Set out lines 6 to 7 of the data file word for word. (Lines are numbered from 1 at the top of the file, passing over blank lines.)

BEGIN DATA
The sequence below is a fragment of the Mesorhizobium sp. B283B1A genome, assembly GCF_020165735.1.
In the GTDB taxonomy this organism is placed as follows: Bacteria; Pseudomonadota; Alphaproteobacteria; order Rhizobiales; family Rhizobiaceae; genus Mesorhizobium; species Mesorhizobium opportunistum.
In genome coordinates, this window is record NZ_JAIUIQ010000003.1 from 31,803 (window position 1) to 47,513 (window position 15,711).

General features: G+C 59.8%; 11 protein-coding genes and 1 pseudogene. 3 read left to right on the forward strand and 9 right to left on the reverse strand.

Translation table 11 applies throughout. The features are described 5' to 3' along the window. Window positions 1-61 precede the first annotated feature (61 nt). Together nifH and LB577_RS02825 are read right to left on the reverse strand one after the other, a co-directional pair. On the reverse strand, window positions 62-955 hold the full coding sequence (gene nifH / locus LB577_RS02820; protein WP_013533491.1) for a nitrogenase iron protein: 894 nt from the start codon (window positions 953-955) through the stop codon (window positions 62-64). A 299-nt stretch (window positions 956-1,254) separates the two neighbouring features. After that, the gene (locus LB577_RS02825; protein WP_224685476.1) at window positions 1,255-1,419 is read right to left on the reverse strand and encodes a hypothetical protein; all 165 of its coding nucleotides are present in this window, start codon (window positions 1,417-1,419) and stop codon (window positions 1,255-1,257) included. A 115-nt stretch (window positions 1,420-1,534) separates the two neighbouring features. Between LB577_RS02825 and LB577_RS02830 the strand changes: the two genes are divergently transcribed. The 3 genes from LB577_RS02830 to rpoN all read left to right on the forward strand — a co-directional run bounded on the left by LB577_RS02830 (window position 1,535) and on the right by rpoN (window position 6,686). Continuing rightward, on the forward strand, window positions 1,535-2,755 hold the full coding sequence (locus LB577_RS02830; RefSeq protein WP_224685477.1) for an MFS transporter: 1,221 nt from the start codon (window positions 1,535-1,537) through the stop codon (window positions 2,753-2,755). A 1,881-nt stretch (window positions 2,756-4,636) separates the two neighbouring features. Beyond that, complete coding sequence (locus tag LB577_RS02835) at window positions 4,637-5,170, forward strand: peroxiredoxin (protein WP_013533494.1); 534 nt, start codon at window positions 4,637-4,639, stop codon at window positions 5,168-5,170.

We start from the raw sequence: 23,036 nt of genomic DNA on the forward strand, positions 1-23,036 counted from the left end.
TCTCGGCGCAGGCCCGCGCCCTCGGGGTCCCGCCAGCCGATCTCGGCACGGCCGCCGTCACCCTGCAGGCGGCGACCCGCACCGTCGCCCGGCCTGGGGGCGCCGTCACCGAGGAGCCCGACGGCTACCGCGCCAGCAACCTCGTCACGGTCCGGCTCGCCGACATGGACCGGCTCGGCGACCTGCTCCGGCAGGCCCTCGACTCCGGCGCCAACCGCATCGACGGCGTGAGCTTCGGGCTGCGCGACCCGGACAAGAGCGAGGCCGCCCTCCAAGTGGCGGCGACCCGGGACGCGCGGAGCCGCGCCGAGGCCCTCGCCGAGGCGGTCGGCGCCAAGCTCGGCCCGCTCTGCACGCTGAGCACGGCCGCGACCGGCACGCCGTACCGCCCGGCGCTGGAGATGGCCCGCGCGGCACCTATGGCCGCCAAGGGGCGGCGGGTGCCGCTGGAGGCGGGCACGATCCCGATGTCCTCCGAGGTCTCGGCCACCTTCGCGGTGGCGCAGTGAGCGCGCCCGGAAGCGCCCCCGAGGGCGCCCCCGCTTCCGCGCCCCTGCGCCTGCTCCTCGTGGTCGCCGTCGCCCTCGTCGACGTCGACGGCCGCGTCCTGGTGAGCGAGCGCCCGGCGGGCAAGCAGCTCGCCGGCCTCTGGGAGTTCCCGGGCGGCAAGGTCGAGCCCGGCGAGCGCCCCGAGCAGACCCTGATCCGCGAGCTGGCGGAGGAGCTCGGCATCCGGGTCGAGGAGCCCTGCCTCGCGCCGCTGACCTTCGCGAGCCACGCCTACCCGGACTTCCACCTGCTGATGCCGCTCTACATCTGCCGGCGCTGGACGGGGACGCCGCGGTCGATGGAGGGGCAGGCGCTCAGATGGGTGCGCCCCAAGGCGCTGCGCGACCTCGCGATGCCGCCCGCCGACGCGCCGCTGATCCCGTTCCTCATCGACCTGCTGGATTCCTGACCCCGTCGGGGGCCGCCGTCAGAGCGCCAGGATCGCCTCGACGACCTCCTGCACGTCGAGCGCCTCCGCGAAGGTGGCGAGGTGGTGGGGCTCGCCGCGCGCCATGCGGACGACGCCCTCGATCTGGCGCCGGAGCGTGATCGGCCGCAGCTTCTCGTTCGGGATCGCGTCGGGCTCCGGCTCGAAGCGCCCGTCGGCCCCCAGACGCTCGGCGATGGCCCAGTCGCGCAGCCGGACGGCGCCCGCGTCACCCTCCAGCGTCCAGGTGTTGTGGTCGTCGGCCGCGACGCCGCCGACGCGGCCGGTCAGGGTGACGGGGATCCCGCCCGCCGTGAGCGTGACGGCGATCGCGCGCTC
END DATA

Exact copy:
We start from the raw sequence: 23,036 nt of genomic DNA on the forward strand, positions 1-23,036 counted from the left end.
TCTCGGCGCAGGCCCGCGCCCTCGGGGTCCCGCCAGCCGATCTCGGCACGGCCGCCGTCACCCTGCAGGCGGCGACCCGCACCGTCGCCCGGCCTGGGGGCGCCGTCACCGAGGAGCCCGACGGCTACCGCGCCAGCAACCTCGTCACGGTCCGGCTCGCCGACATGGACCGGCTCGGCGACCTGCTCCGGCAGGCCCTCGACTCCGGCGCCAACCGCATCGACGGCGTGAGCTTCGGGCTGCGCGACCCGGACAAGAGCGAGGCCGCCCTCCAAGTGGCGGCGACCCGGGACGCGCGGAGCCGCGCCGAGGCCCTCGCCGAGGCGGTCGGCGCCAAGCTCGGCCCGCTCTGCACGCTGAGCACGGCCGCGACCGGCACGCCGTACCGCCCGGCGCTGGAGATGGCCCGCGCGGCACCTATGGCCGCCAAGGGGCGGCGGGTGCCGCTGGAGGCGGGCACGATCCCGATGTCCTCCGAGGTCTCGGCCACCTTCGCGGTGGCGCAGTGAGCGCGCCCGGAAGCGCCCCCGAGGGCGCCCCCGCTTCCGCGCCCCTGCGCCTGCTCCTCGTGGTCGCCGTCGCCCTCGTCGACGTCGACGGCCGCGTCCTGGTGAGCGAGCGCCCGGCGGGCAAGCAGCTCGCCGGCCTCTGGGAGTTCCCGGGCGGCAAGGTCGAGCCCGGCGAGCGCCCCGAGCAGACCCTGATCCGCGAGCTGGCGGAGGAGCTCGGCATCCGGGTCGAGGAGCCCTGCCTCGCGCCGCTGACCTTCGCGAGCCACGCCTACCCGGACTTCCACCTGCTGATGCCGCTCTACATCTGCCGGCGCTGGACGGGGACGCCGCGGTCGATGGAGGGGCAGGCGCTCAGATGGGTGCGCCCCAAGGCGCTGCGCGACCTCGCGATGCCGCCCGCCGACGCGCCGCTGATCCCGTTCCTCATCGACCTGCTGGATTCCTGACCCCGTCGGGGGCCGCCGTCAGAGCGCCAGGATCGCCTCGACGACCTCCTGCACGTCGAGCGCCTCCGCGAAGGTGGCGAGGTGGTGGGGCTCGCCGCGCGCCATGCGGACGACGCCCTCGATCTGGCGCCGGAGCGTGATCGGCCGCAGCTTCTCGTTCGGGATCGCGTCGGGCTCCGGCTCGAAGCGCCCGTCGGCCCCCAGACGCTCGGCGATGGCCCAGTCGCGCAGCCGGACGGCGCCCGCGTCACCCTCCAGCGTCCAGGTGTTGTGGTCGTCGGCCGCGACGCCGCCGACGCGGCCGGTCAGGGTGACGGGGATCCCGCCCGCCGTGAGCGTGACGGCGATCGCGCGCTC